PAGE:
Fri, 04 Feb|
Changing Hearths and Minds in Rural India
Deepti Chatti (Humboldt University)
Time & Location
04 Feb, 13:00 – 14:30 GMT
About the Event
The cooking technologies, fuels, and practices of low income families in the Global South have long been an active site for development interventions. I focus on clean cooking energy technologies promoted to low-income families in rural India and intended to facilitate an energy transition in their kitchens for a variety of health, environmental and social benefits. “Clean cooking”, it is hoped, will empower women, improve their health, and mitigate global climate change. This talk is based on ethnographic fieldwork carried out in India, and long term research studying engineers and scientists conducting transnational field research to generate insights on household energy transitions, and the health and social impacts of air pollution, and climate change. In addition to 18 months of ethnographic fieldwork in India in collaboration with community-based organizations, I draw upon my role as a social scientist and participant-observer in a randomized control trial (RCT) on cookstove adoption and air pollution carried out by a consortium of researchers in the US and Canada. My research extends beyond critically studying the technologies and programs designed to facilitate clean energy transitions to also include the politics of knowledge involved in conducting transnational research with historically marginalized communities for informing and facilitating global energy transitions. This talk is an excerpt from my book manuscript in progress.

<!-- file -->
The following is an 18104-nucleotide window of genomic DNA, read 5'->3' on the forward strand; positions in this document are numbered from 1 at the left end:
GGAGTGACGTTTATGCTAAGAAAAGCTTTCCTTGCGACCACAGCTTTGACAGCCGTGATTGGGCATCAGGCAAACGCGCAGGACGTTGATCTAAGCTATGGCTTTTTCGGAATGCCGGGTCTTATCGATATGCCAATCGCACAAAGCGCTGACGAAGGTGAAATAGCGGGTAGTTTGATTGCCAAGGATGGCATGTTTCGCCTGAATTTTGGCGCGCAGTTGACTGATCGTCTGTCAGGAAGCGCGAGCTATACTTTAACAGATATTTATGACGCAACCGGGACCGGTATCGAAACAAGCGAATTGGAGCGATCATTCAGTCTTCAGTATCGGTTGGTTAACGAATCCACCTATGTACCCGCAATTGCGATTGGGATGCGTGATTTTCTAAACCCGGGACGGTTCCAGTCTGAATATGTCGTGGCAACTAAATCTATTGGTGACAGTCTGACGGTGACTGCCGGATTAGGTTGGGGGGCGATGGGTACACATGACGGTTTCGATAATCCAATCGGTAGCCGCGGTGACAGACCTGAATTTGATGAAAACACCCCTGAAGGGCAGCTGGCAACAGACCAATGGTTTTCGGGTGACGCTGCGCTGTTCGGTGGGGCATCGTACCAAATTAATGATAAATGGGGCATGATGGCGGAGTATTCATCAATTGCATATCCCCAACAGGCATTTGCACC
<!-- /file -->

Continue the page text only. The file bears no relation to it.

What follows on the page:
Deepti Chatti, Ph.D. is an Assistant Professor of Environmental Justice at Humboldt State University in California, USA. An engineer turned ethnographer, Deepti draws on her interdisciplinary training to analyze clean energy access and exposures to air pollution in historically marginalized communities in India and the United States. Deepti has several ongoing projects in collaboration with communities directly affected by tenuous energy access and climate change impacts, and is currently working on a book manuscript based on long term research carried out in India between 2013-19. Deepti received her PhD and MPhil in Environmental Studies from Yale University with a certificate in Women’s, Gender and Sexuality Studies, an MS in Environmental Engineering and Science from Stanford University, and a BE in Civil Engineering from Osmania University. Prior to her current work in academia, Deepti worked for several years in public policy research in India, and as an engineer in California helping cities and counties.